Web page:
Community Mental Health Board Meeting

COMMUNITY MENTAL HEALTH BOARD OF CHICAGO, INC. DePaul University Center 333 South State Street Chicago, Illinois 60604 312-747-9888

To: ALL BOARD MEMBERS, DIRECTORS,

STAKEHOLDERS AND FRIENDS

From: Mr. Darryl L. Gumm, Chairman of the Board

Date: July 21, 2009

Subject: COMMUNITY MENTAL HEALTH BOARD MEETING MEMBERS STAKEHOLDERS AND FRIENDS

Our regular meeting is scheduled for Monday, July, 27, 2009 at 10:00am. Location: 333 South State Street in the Board Room the 2nd floor.

This will be our last meeting prior to our summer break. As you may have heard the centers are in danger of being closed again.

We look forward to seeing you at this important meeting. We need your participation if we are to be successful in this quest for fairness for Mental Health services. Please plan to attend this important meeting.

Thank you

Darryl L. Gumm

Chairman of the Board

Prayer Vigil For Mental Health Services

We need you to join us tomorrow (Friday 7/24) at 5pm at the Woodlawn Mental Health Clinic (6337 S. Woodlawn).

The City is using the state budget crisis as an excuse to come after our mental health clinics again and we won’t let them take our victory out of our hands. We are going to be building support especially in the religious community by going from clinic to clinic doing prayer vigils to raise awareness and culminating in a big action at the department of health. Help us start off with a bang this Friday by giving a few minutes of your time to help defend these important services.

Southside Together Organizing for Power
813 E.63rd Street, 2nd Floor
Chicago, Illinois 60637
773-753-9674
www.stopchicago.org

Mayor Daley reneges on his promise to keep four south side mental health centers open

Mayor Daley reneges on his promise to keep four south side mental health centers open.

Chicago public health commissioner, Terry Mason, told the Chicago Board of Health on Wednesday that once again CDPH will move to close 4 or 5 mental health centers in 30 to 45 days. This time North River Mental Health Center will be included among the centers to be closed. Reportedly, the commissioner has or will brief local aldermen about the closures. The closures have been sanctioned by the Mayor’s office.

Dr. Mason is blaming state funding cuts for the impending mental health center closures. Although the state is making cuts, we are still experiencing repercussions from the city’s mismanagement of the transition to mental health fee-for-service service billing (including software system issues) and ongoing city hiring freezes and cuts in city mental health funding. Half of the 40 plus positions lost from the CDPH mental health services budget in fiscal 2009 were due to reduced local (not state) funding.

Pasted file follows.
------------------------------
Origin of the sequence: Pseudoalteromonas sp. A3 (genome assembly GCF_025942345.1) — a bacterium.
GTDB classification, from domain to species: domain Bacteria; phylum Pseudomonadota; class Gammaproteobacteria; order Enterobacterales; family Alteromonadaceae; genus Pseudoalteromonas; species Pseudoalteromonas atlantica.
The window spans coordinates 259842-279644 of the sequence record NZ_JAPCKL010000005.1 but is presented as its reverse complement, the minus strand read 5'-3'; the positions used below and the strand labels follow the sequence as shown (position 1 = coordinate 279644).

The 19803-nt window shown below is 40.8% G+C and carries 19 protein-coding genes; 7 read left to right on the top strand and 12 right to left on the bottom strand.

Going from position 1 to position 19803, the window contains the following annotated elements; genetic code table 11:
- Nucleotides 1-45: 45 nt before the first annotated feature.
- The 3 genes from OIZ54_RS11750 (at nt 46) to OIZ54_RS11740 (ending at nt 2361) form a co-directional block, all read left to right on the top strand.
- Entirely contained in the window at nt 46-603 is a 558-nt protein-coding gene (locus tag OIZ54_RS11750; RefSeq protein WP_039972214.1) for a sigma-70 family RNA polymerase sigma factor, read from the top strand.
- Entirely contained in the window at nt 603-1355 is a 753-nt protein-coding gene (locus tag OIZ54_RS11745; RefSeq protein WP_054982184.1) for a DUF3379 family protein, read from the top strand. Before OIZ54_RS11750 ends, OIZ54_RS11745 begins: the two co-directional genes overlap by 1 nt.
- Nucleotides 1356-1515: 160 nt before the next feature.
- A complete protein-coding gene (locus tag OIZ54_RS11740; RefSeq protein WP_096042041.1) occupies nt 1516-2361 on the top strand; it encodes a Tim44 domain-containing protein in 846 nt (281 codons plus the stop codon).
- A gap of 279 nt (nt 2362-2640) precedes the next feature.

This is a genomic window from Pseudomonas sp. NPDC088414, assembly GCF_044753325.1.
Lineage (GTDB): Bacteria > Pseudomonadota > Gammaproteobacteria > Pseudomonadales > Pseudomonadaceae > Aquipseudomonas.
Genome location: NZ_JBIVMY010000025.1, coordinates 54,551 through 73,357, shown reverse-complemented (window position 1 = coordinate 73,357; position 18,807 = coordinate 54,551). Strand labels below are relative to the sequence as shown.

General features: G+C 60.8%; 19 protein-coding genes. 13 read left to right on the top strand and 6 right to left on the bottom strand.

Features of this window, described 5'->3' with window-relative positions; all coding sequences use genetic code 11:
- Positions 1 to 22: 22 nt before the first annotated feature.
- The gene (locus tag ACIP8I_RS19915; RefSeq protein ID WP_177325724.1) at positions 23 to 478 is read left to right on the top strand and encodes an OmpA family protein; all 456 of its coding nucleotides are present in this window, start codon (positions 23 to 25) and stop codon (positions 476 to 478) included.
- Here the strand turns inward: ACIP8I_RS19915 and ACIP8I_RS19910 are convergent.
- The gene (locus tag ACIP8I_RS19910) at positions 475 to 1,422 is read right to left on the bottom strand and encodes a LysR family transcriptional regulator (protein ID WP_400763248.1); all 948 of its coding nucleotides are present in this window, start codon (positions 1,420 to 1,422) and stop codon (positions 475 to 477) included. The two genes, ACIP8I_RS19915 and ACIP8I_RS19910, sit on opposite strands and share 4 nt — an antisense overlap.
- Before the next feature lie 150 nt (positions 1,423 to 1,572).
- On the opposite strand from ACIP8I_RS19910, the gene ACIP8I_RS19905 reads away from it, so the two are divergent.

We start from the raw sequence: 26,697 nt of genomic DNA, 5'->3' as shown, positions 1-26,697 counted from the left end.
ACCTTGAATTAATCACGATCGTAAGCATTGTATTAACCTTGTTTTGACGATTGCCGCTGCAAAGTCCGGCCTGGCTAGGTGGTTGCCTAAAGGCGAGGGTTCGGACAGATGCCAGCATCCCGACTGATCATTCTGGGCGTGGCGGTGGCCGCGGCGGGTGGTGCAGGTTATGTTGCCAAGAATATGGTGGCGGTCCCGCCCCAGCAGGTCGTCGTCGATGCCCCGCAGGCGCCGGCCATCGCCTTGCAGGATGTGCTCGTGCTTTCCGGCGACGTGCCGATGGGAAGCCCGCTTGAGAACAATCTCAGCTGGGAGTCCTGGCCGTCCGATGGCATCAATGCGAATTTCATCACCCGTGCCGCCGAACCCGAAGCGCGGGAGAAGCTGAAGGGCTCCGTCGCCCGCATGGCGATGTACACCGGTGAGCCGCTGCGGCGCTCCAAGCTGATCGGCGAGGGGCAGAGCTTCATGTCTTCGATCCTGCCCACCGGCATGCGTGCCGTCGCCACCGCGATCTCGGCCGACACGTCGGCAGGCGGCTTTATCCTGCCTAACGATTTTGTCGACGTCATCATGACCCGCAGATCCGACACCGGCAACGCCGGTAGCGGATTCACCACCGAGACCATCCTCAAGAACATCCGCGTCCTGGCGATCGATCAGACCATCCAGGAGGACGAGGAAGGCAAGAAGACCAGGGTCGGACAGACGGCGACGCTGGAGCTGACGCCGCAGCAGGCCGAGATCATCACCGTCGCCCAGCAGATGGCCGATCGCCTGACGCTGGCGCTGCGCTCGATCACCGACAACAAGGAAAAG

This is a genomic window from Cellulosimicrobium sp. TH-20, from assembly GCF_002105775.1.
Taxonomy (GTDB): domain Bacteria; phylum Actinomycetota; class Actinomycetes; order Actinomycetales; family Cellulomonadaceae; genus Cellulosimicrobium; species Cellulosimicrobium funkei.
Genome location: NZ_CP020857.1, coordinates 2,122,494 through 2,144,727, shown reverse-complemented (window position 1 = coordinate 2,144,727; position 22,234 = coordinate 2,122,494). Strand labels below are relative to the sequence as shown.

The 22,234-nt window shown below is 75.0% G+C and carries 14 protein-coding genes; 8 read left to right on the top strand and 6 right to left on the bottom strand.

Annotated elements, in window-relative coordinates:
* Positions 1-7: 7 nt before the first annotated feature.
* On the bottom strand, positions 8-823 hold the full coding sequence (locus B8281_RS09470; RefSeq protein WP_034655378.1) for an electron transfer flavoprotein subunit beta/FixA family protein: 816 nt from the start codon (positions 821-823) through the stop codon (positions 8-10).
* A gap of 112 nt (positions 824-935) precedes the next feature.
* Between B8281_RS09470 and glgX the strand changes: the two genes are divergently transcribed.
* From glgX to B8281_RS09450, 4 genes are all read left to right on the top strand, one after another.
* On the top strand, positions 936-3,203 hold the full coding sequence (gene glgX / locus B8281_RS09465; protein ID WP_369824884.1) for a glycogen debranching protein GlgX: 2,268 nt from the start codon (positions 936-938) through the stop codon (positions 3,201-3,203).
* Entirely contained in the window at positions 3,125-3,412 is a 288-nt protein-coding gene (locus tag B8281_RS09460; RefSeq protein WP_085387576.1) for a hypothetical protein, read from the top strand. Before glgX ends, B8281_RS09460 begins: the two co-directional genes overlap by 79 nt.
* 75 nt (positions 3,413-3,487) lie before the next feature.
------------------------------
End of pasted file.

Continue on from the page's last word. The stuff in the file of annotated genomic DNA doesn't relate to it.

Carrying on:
Adding to the injury is the decision by the Illinois Department of Human Services/Division of Mental Health (IDHS/DMH) [based on Governor Quinn’s “doomsday state budget”] to stop funding non-Medicaid services. Non-Medicaid services include services provided to individuals not covered by Medicaid. They also include other services that assist individuals (Medicaid insured or not) in recovery such as vocational services and job retention and supports, and oral interpretation and sign language services. This is a major policy change being implemented by IDHS, a change that virtually eliminates most of the safety net community mental health services for the uninsured. According to IDHS billing reports for 2007 and 2008, just over half of CDPH mental health center client service counts are non-Medicaid. It will be difficult for the city to argue that there are other local providers who can step in and absorb the uninsured because other community mental health providers are losing their funding for the uninsured, too.

CDPH is planning to close most of its seven primary health centers. Last week the Chicago Neighborhood Health Centers Board met in closed session to discuss criteria for choosing which of the seven centers to close or turnover to interested federally qualified health centers (FQHC). The CNHC Board has taken no steps, to date, to inform primary care clinic consumers that they are having such discussions.